"The Perfect Mate" Initial rating: 6.5.

This comes up a little bit. The problems are still there (the Ferengi, mainly, and the very early Kamala-as-sexpot scenes), but again seem less consequential on a repeat viewing. (Drop those Ferengi down a deep dark hole, though; and no, "Deep Space 9" does not qualify as such.) Again, just as soon as she starts taking an interest in Picard, the episode picks up like lightning hit it, and stays there for the rest of the hour. There are interesting questions raised about being a metamorph (that are only partially answered), and some intriguing use of mirrors for imagery here, too. I'd give this one an 8.

"Imaginary Friend" Initial rating: 4.

This isn't going to move much. Both Troi and Clara were well written a somewhat well played (particularly Clara), but Isabella was in the absolute bottom tier of TNG actors, and the plot had basically nothing to speak of. (And that closing speech by Picard is one I could definitely have done without.) Not a winner here, folks. 4.

"I, Borg" Initial rating: 9.5.

This is likely to stay where it is. I still find Guinan's conversion over from extreme anti-Borg to somewhat pro-Hugh a little fast for my tastes, but as before, seeing the normally positive characters of Picard and Guinan show this dark a dark side makes up for that in almost every way. Superb work on the part of almost all involved, particularly Stewart, Goldberg, and Jonathan Del Arco. Very, very nice. 10.

"The Next Phase" Initial rating: 7.5.

Again, this seems pretty accurate, though this might slip slightly. Many of the character bits here were nice (Ro's and Data's, in particular), and there's some nice eeriness when Ro first finds out her condition. On the other hand, this one has plot and plausiblity problems from here halfway to Neptune, and this continues the post-Sela trend of making Romulans utterly faceless and dull villains. (Please, bring back Tomalak; *anything* on the level of "The Defector" would be wonderful.) Basically, this is pure fluff, but it's fun fluff. 7.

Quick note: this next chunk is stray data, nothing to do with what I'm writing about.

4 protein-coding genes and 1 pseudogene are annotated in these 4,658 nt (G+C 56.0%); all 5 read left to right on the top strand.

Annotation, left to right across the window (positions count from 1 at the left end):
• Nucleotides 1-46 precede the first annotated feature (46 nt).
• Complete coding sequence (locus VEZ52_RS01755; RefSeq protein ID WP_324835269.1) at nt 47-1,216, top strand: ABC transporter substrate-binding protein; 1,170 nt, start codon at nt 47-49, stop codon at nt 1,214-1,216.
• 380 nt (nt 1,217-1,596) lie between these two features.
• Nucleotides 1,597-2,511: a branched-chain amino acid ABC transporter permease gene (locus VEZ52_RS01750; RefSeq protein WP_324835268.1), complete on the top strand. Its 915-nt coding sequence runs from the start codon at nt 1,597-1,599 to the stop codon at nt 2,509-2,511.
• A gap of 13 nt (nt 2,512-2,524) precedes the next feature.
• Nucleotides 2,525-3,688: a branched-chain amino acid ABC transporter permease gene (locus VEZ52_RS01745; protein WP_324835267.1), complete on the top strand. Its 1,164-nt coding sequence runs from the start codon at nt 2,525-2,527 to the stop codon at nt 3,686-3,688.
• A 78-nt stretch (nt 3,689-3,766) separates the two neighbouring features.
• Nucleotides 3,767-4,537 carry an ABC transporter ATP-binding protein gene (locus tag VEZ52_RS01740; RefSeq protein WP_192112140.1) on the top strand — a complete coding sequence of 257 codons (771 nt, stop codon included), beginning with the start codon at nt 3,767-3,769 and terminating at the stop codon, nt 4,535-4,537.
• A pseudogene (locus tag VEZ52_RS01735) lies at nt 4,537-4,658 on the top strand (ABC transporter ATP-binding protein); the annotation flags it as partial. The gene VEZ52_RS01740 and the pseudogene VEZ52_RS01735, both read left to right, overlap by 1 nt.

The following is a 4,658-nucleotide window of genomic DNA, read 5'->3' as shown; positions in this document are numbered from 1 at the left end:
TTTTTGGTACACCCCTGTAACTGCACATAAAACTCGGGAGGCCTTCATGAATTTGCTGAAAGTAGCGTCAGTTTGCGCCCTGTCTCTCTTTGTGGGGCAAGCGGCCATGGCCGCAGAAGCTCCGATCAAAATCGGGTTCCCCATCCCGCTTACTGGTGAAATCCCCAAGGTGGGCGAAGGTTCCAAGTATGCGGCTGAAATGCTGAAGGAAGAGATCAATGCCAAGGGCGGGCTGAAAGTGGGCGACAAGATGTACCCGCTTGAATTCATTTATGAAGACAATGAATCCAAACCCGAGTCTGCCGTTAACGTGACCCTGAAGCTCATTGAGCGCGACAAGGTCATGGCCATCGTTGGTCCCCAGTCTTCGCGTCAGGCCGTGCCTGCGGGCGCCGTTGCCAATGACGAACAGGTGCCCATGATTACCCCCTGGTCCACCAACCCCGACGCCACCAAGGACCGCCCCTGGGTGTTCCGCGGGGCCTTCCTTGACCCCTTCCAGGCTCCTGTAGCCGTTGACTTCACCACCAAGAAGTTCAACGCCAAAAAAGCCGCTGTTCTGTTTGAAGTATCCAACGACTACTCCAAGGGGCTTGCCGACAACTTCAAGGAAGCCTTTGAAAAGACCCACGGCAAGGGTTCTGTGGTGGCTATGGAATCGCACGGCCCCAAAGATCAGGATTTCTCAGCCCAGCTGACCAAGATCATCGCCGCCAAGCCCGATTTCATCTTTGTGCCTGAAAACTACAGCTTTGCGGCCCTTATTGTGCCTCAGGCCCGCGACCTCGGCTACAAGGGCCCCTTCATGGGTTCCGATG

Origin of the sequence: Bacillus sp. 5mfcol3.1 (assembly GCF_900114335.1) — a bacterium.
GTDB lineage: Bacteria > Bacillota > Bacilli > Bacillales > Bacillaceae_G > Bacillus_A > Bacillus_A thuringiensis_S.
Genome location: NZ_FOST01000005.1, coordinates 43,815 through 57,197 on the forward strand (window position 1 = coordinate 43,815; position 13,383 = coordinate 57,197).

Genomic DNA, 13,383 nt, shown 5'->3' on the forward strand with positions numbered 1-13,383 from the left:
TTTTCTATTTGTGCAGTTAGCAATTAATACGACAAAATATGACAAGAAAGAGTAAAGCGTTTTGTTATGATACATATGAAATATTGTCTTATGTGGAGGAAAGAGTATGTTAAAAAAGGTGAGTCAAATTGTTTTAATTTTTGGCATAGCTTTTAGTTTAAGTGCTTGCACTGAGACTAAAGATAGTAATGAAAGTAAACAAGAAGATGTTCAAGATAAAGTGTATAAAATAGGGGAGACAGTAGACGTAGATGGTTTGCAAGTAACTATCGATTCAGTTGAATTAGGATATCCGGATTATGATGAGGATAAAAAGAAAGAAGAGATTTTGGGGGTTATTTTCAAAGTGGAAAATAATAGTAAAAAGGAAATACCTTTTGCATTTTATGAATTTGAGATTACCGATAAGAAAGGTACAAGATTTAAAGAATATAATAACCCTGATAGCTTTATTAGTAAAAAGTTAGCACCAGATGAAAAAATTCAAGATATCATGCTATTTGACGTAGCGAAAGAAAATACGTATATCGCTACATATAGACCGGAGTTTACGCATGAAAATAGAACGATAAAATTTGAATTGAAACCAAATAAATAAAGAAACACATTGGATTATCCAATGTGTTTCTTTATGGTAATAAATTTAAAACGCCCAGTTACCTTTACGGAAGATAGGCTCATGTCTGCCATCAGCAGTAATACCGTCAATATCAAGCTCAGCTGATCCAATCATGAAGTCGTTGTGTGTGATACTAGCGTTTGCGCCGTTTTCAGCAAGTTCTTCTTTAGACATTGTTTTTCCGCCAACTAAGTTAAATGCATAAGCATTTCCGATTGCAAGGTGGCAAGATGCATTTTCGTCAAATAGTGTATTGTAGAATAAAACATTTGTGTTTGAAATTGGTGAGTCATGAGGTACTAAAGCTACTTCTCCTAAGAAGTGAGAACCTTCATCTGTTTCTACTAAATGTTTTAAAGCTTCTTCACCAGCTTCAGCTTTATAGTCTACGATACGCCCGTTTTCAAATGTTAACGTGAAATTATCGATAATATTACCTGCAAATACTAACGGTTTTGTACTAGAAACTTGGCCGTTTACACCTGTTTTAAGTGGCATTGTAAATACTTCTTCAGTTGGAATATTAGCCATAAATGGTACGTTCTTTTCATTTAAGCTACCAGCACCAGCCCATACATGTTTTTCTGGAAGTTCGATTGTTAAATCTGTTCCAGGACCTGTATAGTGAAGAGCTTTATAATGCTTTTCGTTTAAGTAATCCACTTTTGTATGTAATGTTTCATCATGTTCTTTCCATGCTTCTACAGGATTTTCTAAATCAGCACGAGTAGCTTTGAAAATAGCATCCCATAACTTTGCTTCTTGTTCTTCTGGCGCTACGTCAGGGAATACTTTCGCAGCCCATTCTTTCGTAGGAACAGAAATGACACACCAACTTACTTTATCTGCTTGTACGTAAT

"The Inner Light" Initial rating: 10.

Simple. Beautiful. Quiet. Superb. 10.

"Time's Arrow" Initial rating: 8.

Now, what was that I was saying about 45-minute prologues? :-) This still has a start that's a little too slow for me, and the Riker/Troi/Data scene in the turbolift is a waste, but other than that things are brisk; and the extra bits of cleverness we've all discovered since (e.g. Jack "I'm the bellboy, gotta love me!" London) impressed me a lot. Call it a 9.

So, if we were to take this solely as the sum of its parts, we'd have an average for the season of just marginally under a 7. That feels somewhat right, I suppose, but it doesn't give a hint as to the real situation. So...

General Comments: | ------------------+

This season in general, and especially the latter half, was an incredibly *uneven* season. I'd heard occasional comments about how TNG had settled into "formula"; based on what I've seen, I can't agree. If it were formula, it would be likely to be consistently watchable but uninspired. Now, that may be about what it *averaged* out to, but it by no means describes the season as a whole.

I mean, for example, I'm looking at my ratings from "Ethics" onward: we had in rapid succession: 5, 2.5, 10, 10, 1, 8, 4, 10, 7, 10, 9. That's not formula, that's a mountain road. :-) Sheesh.

I suppose one of the best things to do in a situation like this is point out good and bad *trends* in the season, rather than anything more concrete. So: